John Creasey, Inspector West Cries Wolf, Hodder & Stoughton, 1954
Hodder & Stoughton original Yellow Jacket series were published in England from 1926 until 1939. A second series was launched in 1949. Each book cost 2 shillings. The covers remained yellow until 1957, when the series gave way to Hodder Pocket books. Uber-prolific English author John Creasey (1908 – 1973) published there some of the six hundred novels he is credited with (under twenty-eight pseudonyms). Hodder & Stoughton published notably books with his Inspector Roger West , and his eccentric, aristocratic, “Saint”- like character, the “Toff”, a sort of later days Arsène Lupin. The Toff was created in 1938. Charteris’s The Saint was also published and republished in the same series, as were many successes from the first, interwar series : Wallace, Oppenheim and Sapper amongst many others. Or Patricia Wentworth, with her upper-class compatible, governess-detective, Miss Silver. The yellow covers signal classicism, in the detective novel or the thriller traditions.
With thanks to Didier Poiret
Frédéric Dard’s noir novel titled The Executioner’s Tears (Le Bourreau pleure,1956) won the 1957 Grand prix de littérature policière. It was translated in post communist Russia and was published almost simultaneously three times, a sign of the enthusiasm, dynamism, and anarchy of the translated books market in Russia in the early 1990s. Continue reading
With thanks to Didier Poiret
In preparation for the San-Antonio International conference due to take place in Queen’s University, Belfast on the 15th-16th of May and which aims to look at, amongst other things, the international career of Frédéric Dard, aka San-Antonio, often considered France’s most quintessentially French writer (whatever that might mean), can you recognise the original books by Dard, under their Japanese covers ?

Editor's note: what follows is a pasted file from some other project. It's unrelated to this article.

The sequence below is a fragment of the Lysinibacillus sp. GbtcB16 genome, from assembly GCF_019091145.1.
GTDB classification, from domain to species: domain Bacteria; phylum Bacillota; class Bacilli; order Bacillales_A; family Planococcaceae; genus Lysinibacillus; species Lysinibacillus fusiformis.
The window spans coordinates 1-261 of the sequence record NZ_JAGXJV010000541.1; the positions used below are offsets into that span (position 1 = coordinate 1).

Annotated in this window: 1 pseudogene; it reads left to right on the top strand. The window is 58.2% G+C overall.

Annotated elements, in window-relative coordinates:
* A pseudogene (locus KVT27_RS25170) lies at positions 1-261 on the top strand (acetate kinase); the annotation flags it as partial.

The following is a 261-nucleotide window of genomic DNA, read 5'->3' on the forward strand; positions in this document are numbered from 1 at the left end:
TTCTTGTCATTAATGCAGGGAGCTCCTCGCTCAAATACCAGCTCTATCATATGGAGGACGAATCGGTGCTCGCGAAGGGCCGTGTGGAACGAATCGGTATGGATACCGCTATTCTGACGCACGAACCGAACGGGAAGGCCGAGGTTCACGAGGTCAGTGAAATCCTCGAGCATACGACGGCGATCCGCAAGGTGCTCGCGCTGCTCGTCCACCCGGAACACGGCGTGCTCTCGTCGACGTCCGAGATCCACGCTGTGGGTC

Les Sept Cadrans (The Seventh Dials Mystery, 1929) Cover by A. Masson, Le Masque, 44, 1929
Le Secret de Chimneys (The Secret of Chimneys, 1925 ), Translation Juliette Parry, Le Masque, 126, 1933. Continue reading
With thanks to Philippe Aurousseau and courtesy of oncle-archibald.BlogSpot
The 62 volumes of the adventures of French Amateur Detective Marc Jordan were one of the earliest French publisher’s series devoted to crime fiction . The publisher was Ferenczi, whose publishing house would soon become a cornerstone of Popular Fiction in France. From September 1907 readers could purchase every Tuesday, at a price of 25 centimes, the last instalment in the Exploits surprenants du plus grand détective Français. The following year (1908) the Éclair company, would release Nick Carter, le roi des detectives, the silent film directed by Victorin Jasset, highlighting the parallels between Marc Jordan and the American detective Nick Carter. Nick Carter Detective Library had started in 1891. Street & Smith would then publish a magazine, Nick Carter Weekly, until 1915. It was in some respects a template for Ferenczi’s Marc Jordan.
Each issue of Marc Jordan’s adventures consisted of 32 pages (22 x 27 cm). The covers were illustrated by painters and cartoonists Edouard Yrondy (1 to 42) Hickx (43 to 46), Michel Ronceray (No. 47 to 52) and Marco (No. 53 in 62). Continue reading
Cornell Woolrich, The black path of fear, The Crime Club, Doubleday, Doran, 1944